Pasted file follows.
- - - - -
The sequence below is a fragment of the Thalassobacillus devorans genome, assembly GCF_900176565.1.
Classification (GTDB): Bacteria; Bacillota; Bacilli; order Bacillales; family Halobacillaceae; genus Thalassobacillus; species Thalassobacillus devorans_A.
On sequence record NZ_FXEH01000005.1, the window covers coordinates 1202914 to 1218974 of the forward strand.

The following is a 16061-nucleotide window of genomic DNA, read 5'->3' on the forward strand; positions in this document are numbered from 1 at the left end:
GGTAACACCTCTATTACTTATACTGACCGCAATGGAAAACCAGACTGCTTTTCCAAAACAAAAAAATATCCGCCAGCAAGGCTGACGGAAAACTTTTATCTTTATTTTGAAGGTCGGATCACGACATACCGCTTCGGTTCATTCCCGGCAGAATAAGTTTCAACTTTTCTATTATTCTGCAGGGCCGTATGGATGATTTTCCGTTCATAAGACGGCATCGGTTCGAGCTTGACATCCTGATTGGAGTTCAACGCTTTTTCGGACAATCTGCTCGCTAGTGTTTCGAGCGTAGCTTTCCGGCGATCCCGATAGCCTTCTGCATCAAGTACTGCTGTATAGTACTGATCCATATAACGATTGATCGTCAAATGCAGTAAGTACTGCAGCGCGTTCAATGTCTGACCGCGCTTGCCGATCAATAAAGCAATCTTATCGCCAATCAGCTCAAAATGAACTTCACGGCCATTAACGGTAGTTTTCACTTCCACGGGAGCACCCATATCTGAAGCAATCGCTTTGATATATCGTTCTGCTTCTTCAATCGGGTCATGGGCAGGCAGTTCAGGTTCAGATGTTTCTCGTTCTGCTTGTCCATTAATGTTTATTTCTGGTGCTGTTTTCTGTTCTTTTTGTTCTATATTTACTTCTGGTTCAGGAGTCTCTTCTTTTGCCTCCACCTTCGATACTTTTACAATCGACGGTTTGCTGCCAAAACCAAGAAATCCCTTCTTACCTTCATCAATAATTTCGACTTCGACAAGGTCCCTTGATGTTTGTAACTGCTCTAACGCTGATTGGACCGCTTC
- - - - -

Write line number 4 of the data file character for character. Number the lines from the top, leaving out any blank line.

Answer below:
The following is a 16061-nucleotide window of genomic DNA, read 5'->3' on the forward strand; positions in this document are numbered from 1 at the left end: